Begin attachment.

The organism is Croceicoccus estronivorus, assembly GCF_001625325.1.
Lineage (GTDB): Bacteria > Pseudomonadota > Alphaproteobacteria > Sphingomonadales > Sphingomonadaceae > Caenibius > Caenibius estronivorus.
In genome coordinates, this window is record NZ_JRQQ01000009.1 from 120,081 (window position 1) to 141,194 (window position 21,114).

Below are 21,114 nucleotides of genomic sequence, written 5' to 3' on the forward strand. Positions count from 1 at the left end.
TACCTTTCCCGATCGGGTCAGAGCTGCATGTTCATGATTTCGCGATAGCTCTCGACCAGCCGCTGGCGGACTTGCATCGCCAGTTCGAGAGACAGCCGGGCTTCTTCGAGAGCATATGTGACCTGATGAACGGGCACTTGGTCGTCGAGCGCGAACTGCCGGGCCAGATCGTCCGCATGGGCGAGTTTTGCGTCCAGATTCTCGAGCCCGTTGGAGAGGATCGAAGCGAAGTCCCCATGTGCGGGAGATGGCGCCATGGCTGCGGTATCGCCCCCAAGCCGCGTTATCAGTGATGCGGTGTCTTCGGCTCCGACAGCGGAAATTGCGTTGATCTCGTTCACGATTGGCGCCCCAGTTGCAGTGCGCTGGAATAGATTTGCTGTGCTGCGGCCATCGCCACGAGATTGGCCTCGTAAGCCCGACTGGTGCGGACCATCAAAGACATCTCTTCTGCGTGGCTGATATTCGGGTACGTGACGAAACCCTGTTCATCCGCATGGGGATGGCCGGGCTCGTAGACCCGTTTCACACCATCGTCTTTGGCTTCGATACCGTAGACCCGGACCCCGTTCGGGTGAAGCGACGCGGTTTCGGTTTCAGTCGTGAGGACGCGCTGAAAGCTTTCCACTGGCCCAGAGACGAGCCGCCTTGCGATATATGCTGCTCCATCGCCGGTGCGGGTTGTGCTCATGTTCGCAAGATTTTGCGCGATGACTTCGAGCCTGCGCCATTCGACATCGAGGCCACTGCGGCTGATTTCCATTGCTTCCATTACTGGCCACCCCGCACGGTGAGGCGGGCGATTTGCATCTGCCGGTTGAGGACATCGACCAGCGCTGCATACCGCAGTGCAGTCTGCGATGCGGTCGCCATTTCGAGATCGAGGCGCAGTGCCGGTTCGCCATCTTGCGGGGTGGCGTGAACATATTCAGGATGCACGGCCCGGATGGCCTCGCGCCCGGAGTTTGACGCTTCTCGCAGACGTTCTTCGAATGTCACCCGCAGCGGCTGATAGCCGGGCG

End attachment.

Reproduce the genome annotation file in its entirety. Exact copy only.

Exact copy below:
The organism is Croceicoccus estronivorus, assembly GCF_001625325.1.
Lineage (GTDB): Bacteria > Pseudomonadota > Alphaproteobacteria > Sphingomonadales > Sphingomonadaceae > Caenibius > Caenibius estronivorus.
In genome coordinates, this window is record NZ_JRQQ01000009.1 from 120,081 (window position 1) to 141,194 (window position 21,114).

Below are 21,114 nucleotides of genomic sequence, written 5' to 3' on the forward strand. Positions count from 1 at the left end.
TACCTTTCCCGATCGGGTCAGAGCTGCATGTTCATGATTTCGCGATAGCTCTCGACCAGCCGCTGGCGGACTTGCATCGCCAGTTCGAGAGACAGCCGGGCTTCTTCGAGAGCATATGTGACCTGATGAACGGGCACTTGGTCGTCGAGCGCGAACTGCCGGGCCAGATCGTCCGCATGGGCGAGTTTTGCGTCCAGATTCTCGAGCCCGTTGGAGAGGATCGAAGCGAAGTCCCCATGTGCGGGAGATGGCGCCATGGCTGCGGTATCGCCCCCAAGCCGCGTTATCAGTGATGCGGTGTCTTCGGCTCCGACAGCGGAAATTGCGTTGATCTCGTTCACGATTGGCGCCCCAGTTGCAGTGCGCTGGAATAGATTTGCTGTGCTGCGGCCATCGCCACGAGATTGGCCTCGTAAGCCCGACTGGTGCGGACCATCAAAGACATCTCTTCTGCGTGGCTGATATTCGGGTACGTGACGAAACCCTGTTCATCCGCATGGGGATGGCCGGGCTCGTAGACCCGTTTCACACCATCGTCTTTGGCTTCGATACCGTAGACCCGGACCCCGTTCGGGTGAAGCGACGCGGTTTCGGTTTCAGTCGTGAGGACGCGCTGAAAGCTTTCCACTGGCCCAGAGACGAGCCGCCTTGCGATATATGCTGCTCCATCGCCGGTGCGGGTTGTGCTCATGTTCGCAAGATTTTGCGCGATGACTTCGAGCCTGCGCCATTCGACATCGAGGCCACTGCGGCTGATTTCCATTGCTTCCATTACTGGCCACCCCGCACGGTGAGGCGGGCGATTTGCATCTGCCGGTTGAGGACATCGACCAGCGCTGCATACCGCAGTGCAGTCTGCGATGCGGTCGCCATTTCGAGATCGAGGCGCAGTGCCGGTTCGCCATCTTGCGGGGTGGCGTGAACATATTCAGGATGCACGGCCCGGATGGCCTCGCGCCCGGAGTTTGACGCTTCTCGCAGACGTTCTTCGAATGTCACCCGCAGCGGCTGATAGCCGGGCG